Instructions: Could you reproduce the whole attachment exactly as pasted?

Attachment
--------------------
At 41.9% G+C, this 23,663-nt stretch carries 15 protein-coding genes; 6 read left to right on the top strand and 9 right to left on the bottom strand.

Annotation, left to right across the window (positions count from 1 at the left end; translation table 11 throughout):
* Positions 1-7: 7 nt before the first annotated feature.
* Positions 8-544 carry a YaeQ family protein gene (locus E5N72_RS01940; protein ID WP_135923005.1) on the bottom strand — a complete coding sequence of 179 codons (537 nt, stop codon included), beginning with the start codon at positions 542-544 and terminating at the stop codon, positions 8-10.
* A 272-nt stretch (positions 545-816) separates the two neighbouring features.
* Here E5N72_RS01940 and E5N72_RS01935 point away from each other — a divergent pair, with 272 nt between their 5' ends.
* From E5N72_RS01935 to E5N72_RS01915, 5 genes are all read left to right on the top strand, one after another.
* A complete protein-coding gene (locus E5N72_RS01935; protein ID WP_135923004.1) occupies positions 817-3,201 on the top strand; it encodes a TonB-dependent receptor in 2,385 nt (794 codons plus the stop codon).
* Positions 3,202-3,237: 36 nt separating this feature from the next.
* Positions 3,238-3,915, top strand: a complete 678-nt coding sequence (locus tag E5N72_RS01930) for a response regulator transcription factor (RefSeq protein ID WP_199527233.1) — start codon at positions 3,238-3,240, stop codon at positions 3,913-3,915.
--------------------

At 41.9% G+C, this 23,663-nt stretch carries 15 protein-coding genes; 6 read left to right on the top strand and 9 right to left on the bottom strand.

Annotation, left to right across the window (positions count from 1 at the left end; translation table 11 throughout):
* Positions 1-7: 7 nt before the first annotated feature.
* Positions 8-544 carry a YaeQ family protein gene (locus E5N72_RS01940; protein ID WP_135923005.1) on the bottom strand — a complete coding sequence of 179 codons (537 nt, stop codon included), beginning with the start codon at positions 542-544 and terminating at the stop codon, positions 8-10.
* A 272-nt stretch (positions 545-816) separates the two neighbouring features.
* Here E5N72_RS01940 and E5N72_RS01935 point away from each other — a divergent pair, with 272 nt between their 5' ends.
* From E5N72_RS01935 to E5N72_RS01915, 5 genes are all read left to right on the top strand, one after another.
* A complete protein-coding gene (locus E5N72_RS01935; protein ID WP_135923004.1) occupies positions 817-3,201 on the top strand; it encodes a TonB-dependent receptor in 2,385 nt (794 codons plus the stop codon).
* Positions 3,202-3,237: 36 nt separating this feature from the next.
* Positions 3,238-3,915, top strand: a complete 678-nt coding sequence (locus tag E5N72_RS01930) for a response regulator transcription factor (RefSeq protein ID WP_199527233.1) — start codon at positions 3,238-3,240, stop codon at positions 3,913-3,915.